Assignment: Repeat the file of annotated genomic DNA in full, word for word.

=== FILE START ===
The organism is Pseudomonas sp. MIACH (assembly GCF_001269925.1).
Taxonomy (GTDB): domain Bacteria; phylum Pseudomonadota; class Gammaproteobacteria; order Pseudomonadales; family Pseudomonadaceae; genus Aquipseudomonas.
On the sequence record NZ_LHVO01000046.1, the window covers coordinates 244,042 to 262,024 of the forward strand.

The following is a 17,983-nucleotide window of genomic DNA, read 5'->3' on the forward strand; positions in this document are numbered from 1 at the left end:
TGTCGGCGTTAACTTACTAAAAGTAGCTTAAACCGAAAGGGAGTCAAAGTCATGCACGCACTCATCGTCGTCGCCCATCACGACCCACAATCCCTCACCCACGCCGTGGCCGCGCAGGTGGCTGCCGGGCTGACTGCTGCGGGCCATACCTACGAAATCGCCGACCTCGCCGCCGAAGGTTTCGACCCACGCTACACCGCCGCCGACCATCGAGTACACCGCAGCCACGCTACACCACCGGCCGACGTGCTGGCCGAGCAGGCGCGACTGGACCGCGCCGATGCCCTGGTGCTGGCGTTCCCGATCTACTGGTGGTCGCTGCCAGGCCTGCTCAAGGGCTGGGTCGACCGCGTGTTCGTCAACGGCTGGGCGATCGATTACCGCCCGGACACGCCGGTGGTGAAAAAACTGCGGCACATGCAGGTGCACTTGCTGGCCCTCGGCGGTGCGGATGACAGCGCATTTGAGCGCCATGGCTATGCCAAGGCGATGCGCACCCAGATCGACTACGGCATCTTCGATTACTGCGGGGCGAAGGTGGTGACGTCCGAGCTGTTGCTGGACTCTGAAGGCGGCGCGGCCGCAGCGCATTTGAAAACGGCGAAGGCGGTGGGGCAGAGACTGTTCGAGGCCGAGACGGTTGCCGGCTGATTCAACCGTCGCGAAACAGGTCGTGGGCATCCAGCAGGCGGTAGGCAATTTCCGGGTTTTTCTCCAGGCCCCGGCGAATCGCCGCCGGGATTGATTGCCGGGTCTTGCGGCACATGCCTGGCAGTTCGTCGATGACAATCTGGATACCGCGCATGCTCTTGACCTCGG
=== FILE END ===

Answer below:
The organism is Pseudomonas sp. MIACH (assembly GCF_001269925.1).
Taxonomy (GTDB): domain Bacteria; phylum Pseudomonadota; class Gammaproteobacteria; order Pseudomonadales; family Pseudomonadaceae; genus Aquipseudomonas.
On the sequence record NZ_LHVO01000046.1, the window covers coordinates 244,042 to 262,024 of the forward strand.

The following is a 17,983-nucleotide window of genomic DNA, read 5'->3' on the forward strand; positions in this document are numbered from 1 at the left end:
TGTCGGCGTTAACTTACTAAAAGTAGCTTAAACCGAAAGGGAGTCAAAGTCATGCACGCACTCATCGTCGTCGCCCATCACGACCCACAATCCCTCACCCACGCCGTGGCCGCGCAGGTGGCTGCCGGGCTGACTGCTGCGGGCCATACCTACGAAATCGCCGACCTCGCCGCCGAAGGTTTCGACCCACGCTACACCGCCGCCGACCATCGAGTACACCGCAGCCACGCTACACCACCGGCCGACGTGCTGGCCGAGCAGGCGCGACTGGACCGCGCCGATGCCCTGGTGCTGGCGTTCCCGATCTACTGGTGGTCGCTGCCAGGCCTGCTCAAGGGCTGGGTCGACCGCGTGTTCGTCAACGGCTGGGCGATCGATTACCGCCCGGACACGCCGGTGGTGAAAAAACTGCGGCACATGCAGGTGCACTTGCTGGCCCTCGGCGGTGCGGATGACAGCGCATTTGAGCGCCATGGCTATGCCAAGGCGATGCGCACCCAGATCGACTACGGCATCTTCGATTACTGCGGGGCGAAGGTGGTGACGTCCGAGCTGTTGCTGGACTCTGAAGGCGGCGCGGCCGCAGCGCATTTGAAAACGGCGAAGGCGGTGGGGCAGAGACTGTTCGAGGCCGAGACGGTTGCCGGCTGATTCAACCGTCGCGAAACAGGTCGTGGGCATCCAGCAGGCGGTAGGCAATTTCCGGGTTTTTCTCCAGGCCCCGGCGAATCGCCGCCGGGATTGATTGCCGGGTCTTGCGGCACATGCCTGGCAGTTCGTCGATGACAATCTGGATACCGCGCATGCTCTTGACCTCGG